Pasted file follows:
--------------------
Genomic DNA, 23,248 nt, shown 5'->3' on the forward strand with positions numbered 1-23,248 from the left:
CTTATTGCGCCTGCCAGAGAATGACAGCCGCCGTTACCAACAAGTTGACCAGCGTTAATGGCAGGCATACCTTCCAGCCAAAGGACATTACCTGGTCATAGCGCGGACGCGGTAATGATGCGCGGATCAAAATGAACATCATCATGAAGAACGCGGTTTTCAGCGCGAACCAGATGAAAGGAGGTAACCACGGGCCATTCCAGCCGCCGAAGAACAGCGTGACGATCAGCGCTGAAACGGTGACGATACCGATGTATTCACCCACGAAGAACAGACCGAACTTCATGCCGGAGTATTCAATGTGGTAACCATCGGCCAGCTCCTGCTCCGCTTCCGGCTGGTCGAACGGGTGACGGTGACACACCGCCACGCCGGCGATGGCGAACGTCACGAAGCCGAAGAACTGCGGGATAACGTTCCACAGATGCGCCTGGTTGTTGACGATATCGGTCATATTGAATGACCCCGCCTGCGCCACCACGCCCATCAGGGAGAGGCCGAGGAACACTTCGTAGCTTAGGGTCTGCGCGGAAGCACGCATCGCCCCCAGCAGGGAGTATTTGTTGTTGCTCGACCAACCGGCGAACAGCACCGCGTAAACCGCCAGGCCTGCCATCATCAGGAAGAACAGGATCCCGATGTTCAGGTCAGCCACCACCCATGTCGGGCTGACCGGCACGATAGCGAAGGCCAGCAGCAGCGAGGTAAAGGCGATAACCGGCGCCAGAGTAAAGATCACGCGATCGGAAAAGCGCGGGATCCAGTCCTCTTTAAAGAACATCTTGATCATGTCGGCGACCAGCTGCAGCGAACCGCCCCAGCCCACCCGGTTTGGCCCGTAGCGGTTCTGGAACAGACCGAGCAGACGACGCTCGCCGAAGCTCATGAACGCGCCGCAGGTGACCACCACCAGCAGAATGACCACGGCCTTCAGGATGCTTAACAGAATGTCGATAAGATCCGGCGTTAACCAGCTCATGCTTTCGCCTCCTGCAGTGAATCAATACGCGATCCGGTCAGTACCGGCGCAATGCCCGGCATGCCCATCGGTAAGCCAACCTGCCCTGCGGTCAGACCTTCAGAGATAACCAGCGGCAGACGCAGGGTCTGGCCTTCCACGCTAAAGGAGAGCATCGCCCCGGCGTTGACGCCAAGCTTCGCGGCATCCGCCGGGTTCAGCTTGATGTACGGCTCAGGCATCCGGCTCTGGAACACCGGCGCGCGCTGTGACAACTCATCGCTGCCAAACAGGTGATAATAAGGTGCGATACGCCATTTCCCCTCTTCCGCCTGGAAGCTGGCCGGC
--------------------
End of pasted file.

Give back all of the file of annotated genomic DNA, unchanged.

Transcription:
Genomic DNA, 23,248 nt, shown 5'->3' on the forward strand with positions numbered 1-23,248 from the left:
CTTATTGCGCCTGCCAGAGAATGACAGCCGCCGTTACCAACAAGTTGACCAGCGTTAATGGCAGGCATACCTTCCAGCCAAAGGACATTACCTGGTCATAGCGCGGACGCGGTAATGATGCGCGGATCAAAATGAACATCATCATGAAGAACGCGGTTTTCAGCGCGAACCAGATGAAAGGAGGTAACCACGGGCCATTCCAGCCGCCGAAGAACAGCGTGACGATCAGCGCTGAAACGGTGACGATACCGATGTATTCACCCACGAAGAACAGACCGAACTTCATGCCGGAGTATTCAATGTGGTAACCATCGGCCAGCTCCTGCTCCGCTTCCGGCTGGTCGAACGGGTGACGGTGACACACCGCCACGCCGGCGATGGCGAACGTCACGAAGCCGAAGAACTGCGGGATAACGTTCCACAGATGCGCCTGGTTGTTGACGATATCGGTCATATTGAATGACCCCGCCTGCGCCACCACGCCCATCAGGGAGAGGCCGAGGAACACTTCGTAGCTTAGGGTCTGCGCGGAAGCACGCATCGCCCCCAGCAGGGAGTATTTGTTGTTGCTCGACCAACCGGCGAACAGCACCGCGTAAACCGCCAGGCCTGCCATCATCAGGAAGAACAGGATCCCGATGTTCAGGTCAGCCACCACCCATGTCGGGCTGACCGGCACGATAGCGAAGGCCAGCAGCAGCGAGGTAAAGGCGATAACCGGCGCCAGAGTAAAGATCACGCGATCGGAAAAGCGCGGGATCCAGTCCTCTTTAAAGAACATCTTGATCATGTCGGCGACCAGCTGCAGCGAACCGCCCCAGCCCACCCGGTTTGGCCCGTAGCGGTTCTGGAACAGACCGAGCAGACGACGCTCGCCGAAGCTCATGAACGCGCCGCAGGTGACCACCACCAGCAGAATGACCACGGCCTTCAGGATGCTTAACAGAATGTCGATAAGATCCGGCGTTAACCAGCTCATGCTTTCGCCTCCTGCAGTGAATCAATACGCGATCCGGTCAGTACCGGCGCAATGCCCGGCATGCCCATCGGTAAGCCAACCTGCCCTGCGGTCAGACCTTCAGAGATAACCAGCGGCAGACGCAGGGTCTGGCCTTCCACGCTAAAGGAGAGCATCGCCCCGGCGTTGACGCCAAGCTTCGCGGCATCCGCCGGGTTCAGCTTGATGTACGGCTCAGGCATCCGGCTCTGGAACACCGGCGCGCGCTGTGACAACTCATCGCTGCCAAACAGGTGATAATAAGGTGCGATACGCCATTTCCCCTCTTCCGCCTGGAAGCTGGCCGGC